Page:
Students should be able to dye their hair unnatural colors

Senior Nicole Strom celebrates her ability to dye her hair blue this past summer.

Courtesy of Nicole Strom

Senior Nicole Strom celebrates her ability to dye her hair blue this past summer.

Nicole Strom, Staff Writer

Hang on for a minute...we're trying to find some more stories you might like.


Email This Story






As a student who has dyed her hair pink, blue, and green over the past summer, I strongly feel as though BSM should allow their students to dye their hair any color they desire. According to our school’s handbook, we are unable to dye our hair a color which would “not be found naturally in humans.”

The handbook states students not dress in a manner that “creates distraction, draws undue attention, or detracts from the educational environment.” Specifically, hair that draws “undue attention” is not allowed. However, my question is: Has the administration asked the students if we find the color of our classmates’ hair distracting? Does hair that is colored an “unnatural color” really bringing undue attention to the student wearing it?

Over the summer, there was a resurgence of the trend of teenagers and young adults dying their hair with temporary dye. A few friends of mine and I bought blue-hair dye, and we dyed the tips of all of our hair. We loved the ability to change our hair in minutes and have it last for a week or two. Pretty soon, we were changing our hair color almost weekly, and after eight showers, we washed all of the color out. I truly wish I could just dye my hair pink if I wanted to anytime I felt the need to, but with the BSM dress code rules, this is only a pipe dream.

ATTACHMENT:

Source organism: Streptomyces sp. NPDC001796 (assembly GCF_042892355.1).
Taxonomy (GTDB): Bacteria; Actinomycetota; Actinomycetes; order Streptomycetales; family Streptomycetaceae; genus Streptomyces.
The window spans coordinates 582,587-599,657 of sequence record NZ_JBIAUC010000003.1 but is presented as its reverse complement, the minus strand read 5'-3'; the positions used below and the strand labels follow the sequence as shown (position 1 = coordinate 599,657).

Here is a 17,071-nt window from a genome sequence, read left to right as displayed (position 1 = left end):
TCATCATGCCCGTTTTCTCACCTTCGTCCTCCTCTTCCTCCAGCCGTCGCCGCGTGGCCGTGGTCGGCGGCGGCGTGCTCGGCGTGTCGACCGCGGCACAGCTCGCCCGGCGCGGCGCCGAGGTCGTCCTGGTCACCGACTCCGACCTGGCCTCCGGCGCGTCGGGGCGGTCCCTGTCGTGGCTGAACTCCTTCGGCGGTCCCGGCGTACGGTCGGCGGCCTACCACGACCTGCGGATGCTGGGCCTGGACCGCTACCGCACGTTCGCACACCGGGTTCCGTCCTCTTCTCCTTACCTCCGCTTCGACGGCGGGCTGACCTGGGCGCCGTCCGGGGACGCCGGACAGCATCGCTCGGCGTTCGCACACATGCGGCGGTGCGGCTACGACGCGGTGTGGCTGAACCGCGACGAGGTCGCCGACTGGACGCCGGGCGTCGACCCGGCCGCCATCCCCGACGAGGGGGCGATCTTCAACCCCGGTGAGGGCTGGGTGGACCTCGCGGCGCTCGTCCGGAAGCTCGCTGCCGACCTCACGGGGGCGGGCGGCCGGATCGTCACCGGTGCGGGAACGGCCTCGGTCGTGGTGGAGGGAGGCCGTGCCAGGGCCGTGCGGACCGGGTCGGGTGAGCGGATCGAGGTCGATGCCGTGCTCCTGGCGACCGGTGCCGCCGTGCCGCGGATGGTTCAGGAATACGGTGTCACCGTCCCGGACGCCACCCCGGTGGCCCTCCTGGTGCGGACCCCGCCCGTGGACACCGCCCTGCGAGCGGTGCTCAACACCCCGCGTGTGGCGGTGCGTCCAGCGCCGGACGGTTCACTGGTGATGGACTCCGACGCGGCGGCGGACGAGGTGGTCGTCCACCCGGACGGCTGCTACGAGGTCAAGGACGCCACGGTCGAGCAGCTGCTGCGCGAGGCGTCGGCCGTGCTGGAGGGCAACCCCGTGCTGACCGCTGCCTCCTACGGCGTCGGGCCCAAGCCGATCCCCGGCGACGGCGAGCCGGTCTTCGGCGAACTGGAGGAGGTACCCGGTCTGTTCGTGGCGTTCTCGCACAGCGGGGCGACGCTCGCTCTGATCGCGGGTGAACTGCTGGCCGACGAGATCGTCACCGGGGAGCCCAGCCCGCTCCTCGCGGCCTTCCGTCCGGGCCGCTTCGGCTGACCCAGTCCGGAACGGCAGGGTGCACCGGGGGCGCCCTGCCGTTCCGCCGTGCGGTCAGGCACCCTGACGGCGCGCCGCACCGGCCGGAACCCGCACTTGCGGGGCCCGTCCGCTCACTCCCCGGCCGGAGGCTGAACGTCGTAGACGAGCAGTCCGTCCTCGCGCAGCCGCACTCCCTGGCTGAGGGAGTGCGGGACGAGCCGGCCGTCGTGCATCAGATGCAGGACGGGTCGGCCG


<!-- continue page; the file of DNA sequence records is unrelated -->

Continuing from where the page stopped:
I truly wish I could just dye my hair pink if I wanted to anytime I felt the need to, but with the BSM dress code rules, this is only a pipe dream.”

— Nicole Strom

From my experience with colored hair, it was not a distraction to others or my co-workers. The majority of my coworkers didn’t even notice until a few days after I had colored it, and they simply complimented me when they noticed. If one of our peers were to color their hair green, for example, it may result in a half-second glance, but it would never become a distraction from our education.

Personally, I think everyone has their own style and variation of how they dress compared to the general population. For a lot of people, dyeing their hair can help accentuate their style and boost their confidence. It’s another avenue for us to express ourselves, which is no way harmful to the Catholic image BSM reflects in the dress code.

As stated in the handbook, “the purpose of the dress code is to provide all students with a comfortable and respectful learning environment.” This is why dresses and skirts must be a certain length, crop tops are closely monitored, and revealing clothing is not tolerated. But, dyeing one’s hair pink or purple is not connected to being creating a comfortable or respectful environment in any way, shape, or form. Therefore, there is no substantial reason for not allowing students to dye their hair any color they want.

Print Friendly, PDF & Email